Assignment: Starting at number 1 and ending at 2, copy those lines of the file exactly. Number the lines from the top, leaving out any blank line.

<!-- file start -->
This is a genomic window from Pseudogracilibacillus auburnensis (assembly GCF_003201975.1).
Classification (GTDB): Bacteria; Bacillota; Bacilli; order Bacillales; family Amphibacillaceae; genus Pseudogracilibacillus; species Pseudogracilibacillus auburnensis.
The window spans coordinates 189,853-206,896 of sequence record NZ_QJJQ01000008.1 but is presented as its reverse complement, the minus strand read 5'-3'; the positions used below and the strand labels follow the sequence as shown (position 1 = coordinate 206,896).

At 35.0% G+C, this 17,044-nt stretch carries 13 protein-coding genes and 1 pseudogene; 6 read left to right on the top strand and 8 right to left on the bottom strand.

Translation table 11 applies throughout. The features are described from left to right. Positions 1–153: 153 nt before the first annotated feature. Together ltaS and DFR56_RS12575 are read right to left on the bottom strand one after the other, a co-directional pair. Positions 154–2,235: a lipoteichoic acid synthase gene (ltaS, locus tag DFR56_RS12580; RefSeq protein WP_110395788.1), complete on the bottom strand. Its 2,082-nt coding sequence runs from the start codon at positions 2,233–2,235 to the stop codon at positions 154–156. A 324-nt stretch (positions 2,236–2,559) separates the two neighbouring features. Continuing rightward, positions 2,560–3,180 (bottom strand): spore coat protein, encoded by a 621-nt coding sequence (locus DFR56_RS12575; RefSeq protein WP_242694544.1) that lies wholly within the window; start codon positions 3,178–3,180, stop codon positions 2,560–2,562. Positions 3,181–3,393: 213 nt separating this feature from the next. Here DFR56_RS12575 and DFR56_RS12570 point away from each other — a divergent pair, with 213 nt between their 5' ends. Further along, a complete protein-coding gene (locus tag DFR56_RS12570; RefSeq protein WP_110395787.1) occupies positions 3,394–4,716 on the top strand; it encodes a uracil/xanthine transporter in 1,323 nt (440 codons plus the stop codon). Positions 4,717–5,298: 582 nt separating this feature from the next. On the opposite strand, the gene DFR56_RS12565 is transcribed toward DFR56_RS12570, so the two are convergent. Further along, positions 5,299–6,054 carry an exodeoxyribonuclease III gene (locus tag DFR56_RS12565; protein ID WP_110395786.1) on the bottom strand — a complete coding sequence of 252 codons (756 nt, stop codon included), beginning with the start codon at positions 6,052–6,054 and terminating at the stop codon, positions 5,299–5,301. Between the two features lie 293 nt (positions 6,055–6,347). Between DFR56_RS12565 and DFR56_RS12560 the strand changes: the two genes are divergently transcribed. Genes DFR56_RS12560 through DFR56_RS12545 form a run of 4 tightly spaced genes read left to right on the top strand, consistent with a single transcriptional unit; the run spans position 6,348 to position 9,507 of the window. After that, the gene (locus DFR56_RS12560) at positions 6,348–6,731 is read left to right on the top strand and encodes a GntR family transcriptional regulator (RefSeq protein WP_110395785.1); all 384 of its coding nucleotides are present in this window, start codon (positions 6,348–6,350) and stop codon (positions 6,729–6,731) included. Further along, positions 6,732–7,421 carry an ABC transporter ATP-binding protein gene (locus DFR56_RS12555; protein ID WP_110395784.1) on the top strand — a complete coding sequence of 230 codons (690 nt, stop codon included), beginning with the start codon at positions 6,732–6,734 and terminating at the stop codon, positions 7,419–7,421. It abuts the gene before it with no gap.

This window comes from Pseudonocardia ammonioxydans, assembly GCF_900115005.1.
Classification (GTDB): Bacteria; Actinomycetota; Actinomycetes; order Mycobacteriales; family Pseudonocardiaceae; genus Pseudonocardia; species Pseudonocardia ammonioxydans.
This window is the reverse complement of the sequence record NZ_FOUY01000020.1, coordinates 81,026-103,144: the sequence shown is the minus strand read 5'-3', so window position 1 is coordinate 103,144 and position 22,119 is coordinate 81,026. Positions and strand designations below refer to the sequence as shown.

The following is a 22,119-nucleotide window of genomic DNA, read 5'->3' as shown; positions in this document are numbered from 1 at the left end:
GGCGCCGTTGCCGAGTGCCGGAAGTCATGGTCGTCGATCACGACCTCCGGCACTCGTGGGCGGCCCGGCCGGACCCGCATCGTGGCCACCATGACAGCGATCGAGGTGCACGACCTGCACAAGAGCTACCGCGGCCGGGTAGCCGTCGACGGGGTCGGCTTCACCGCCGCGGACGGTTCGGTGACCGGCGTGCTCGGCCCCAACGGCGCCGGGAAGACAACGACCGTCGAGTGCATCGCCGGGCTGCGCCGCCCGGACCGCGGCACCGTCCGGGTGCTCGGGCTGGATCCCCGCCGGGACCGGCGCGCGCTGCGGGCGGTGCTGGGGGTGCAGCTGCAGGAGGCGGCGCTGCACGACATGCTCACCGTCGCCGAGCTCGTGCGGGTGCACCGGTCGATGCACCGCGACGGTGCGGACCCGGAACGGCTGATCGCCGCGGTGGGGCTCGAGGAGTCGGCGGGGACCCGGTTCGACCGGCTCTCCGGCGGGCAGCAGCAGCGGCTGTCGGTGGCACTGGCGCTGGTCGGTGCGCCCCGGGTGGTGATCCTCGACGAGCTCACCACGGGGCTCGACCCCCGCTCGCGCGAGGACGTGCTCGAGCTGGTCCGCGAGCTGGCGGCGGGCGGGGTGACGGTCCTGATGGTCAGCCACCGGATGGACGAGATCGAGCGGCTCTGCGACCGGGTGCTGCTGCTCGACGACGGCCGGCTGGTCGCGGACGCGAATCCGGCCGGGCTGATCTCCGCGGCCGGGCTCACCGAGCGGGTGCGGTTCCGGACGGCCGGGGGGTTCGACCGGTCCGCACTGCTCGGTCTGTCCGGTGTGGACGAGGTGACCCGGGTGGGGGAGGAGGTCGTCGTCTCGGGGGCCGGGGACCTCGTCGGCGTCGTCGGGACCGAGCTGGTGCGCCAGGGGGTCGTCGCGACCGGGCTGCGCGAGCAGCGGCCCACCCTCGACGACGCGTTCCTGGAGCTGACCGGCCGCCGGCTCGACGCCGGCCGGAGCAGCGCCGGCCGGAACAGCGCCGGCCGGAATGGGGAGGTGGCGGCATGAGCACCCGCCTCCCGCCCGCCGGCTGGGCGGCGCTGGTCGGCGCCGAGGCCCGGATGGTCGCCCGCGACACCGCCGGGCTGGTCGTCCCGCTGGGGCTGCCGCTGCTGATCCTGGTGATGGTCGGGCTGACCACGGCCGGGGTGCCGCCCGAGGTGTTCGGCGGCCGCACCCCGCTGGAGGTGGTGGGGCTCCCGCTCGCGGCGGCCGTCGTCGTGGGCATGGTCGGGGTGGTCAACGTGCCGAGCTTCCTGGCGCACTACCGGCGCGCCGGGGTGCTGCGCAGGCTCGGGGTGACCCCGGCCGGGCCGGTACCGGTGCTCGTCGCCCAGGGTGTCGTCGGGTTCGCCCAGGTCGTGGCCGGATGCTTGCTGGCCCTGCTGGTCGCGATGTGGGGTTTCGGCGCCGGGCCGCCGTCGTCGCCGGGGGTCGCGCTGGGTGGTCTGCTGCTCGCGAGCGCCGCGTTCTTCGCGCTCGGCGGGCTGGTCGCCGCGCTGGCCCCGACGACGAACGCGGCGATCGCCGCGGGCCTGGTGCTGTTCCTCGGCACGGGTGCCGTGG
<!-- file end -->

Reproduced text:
This is a genomic window from Pseudogracilibacillus auburnensis (assembly GCF_003201975.1).
Classification (GTDB): Bacteria; Bacillota; Bacilli; order Bacillales; family Amphibacillaceae; genus Pseudogracilibacillus; species Pseudogracilibacillus auburnensis.